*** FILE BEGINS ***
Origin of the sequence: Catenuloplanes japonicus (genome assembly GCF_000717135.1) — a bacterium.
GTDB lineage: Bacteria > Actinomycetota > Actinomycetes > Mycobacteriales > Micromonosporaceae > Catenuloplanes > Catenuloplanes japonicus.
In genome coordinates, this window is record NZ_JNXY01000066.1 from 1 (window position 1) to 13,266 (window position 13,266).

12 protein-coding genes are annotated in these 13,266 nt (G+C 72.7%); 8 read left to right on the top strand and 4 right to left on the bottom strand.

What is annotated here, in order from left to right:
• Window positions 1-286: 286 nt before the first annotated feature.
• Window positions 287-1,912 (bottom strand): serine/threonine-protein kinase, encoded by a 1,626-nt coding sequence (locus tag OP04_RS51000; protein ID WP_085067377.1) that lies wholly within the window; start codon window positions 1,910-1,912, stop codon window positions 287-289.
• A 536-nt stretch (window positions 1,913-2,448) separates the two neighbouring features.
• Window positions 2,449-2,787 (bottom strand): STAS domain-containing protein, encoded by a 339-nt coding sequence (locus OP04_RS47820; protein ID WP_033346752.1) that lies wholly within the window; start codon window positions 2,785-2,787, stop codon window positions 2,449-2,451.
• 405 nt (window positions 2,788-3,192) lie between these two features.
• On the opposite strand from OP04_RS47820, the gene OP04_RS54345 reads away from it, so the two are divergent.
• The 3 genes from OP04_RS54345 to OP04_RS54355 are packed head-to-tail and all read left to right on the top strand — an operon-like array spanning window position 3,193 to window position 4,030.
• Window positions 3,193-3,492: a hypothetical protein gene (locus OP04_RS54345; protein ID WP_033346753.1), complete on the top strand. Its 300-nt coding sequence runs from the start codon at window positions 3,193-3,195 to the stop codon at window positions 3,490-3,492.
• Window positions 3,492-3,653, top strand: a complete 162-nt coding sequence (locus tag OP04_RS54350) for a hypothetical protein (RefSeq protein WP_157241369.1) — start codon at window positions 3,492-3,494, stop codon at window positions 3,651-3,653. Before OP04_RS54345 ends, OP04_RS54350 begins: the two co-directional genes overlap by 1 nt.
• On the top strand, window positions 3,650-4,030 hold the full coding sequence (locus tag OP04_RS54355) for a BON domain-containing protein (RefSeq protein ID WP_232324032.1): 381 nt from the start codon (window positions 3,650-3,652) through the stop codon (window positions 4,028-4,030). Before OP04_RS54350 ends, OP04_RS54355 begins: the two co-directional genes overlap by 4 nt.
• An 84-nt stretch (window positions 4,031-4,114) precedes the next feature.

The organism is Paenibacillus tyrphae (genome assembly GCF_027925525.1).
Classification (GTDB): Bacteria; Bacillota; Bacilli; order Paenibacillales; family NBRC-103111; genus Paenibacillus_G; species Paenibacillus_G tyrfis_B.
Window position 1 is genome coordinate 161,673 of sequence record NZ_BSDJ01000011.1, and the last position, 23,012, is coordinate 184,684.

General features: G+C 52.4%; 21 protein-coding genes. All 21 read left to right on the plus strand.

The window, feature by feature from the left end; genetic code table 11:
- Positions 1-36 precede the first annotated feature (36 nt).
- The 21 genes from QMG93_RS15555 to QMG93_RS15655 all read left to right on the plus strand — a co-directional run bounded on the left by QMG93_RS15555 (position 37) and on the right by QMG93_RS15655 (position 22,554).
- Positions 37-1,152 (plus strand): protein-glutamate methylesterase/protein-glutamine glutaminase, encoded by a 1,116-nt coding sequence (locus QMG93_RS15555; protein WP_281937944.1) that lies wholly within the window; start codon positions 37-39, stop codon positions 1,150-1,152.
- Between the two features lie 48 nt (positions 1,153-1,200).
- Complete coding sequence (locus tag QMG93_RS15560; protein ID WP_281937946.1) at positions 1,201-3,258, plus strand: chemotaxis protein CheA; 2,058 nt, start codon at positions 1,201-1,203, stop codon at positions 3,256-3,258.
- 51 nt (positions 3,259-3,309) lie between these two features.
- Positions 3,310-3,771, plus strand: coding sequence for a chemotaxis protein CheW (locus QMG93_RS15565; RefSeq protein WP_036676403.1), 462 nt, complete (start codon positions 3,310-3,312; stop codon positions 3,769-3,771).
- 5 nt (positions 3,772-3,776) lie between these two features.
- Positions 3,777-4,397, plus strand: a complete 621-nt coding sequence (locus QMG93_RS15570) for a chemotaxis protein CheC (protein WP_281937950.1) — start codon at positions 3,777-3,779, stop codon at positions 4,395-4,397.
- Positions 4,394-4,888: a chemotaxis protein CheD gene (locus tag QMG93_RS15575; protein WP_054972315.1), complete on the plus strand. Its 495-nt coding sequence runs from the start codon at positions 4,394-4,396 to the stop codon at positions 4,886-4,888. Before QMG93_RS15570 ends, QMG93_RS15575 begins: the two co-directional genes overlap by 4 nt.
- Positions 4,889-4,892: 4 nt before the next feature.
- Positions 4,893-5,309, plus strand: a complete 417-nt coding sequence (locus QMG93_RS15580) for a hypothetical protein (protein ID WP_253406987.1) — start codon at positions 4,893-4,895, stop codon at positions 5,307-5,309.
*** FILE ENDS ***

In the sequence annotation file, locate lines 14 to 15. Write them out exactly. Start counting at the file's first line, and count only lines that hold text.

• Window positions 3,492-3,653, top strand: a complete 162-nt coding sequence (locus tag OP04_RS54350) for a hypothetical protein (RefSeq protein WP_157241369.1) — start codon at window positions 3,492-3,494, stop codon at window positions 3,651-3,653. Before OP04_RS54345 ends, OP04_RS54350 begins: the two co-directional genes overlap by 1 nt.
• On the top strand, window positions 3,650-4,030 hold the full coding sequence (locus tag OP04_RS54355) for a BON domain-containing protein (RefSeq protein ID WP_232324032.1): 381 nt from the start codon (window positions 3,650-3,652) through the stop codon (window positions 4,028-4,030). Before OP04_RS54350 ends, OP04_RS54355 begins: the two co-directional genes overlap by 4 nt.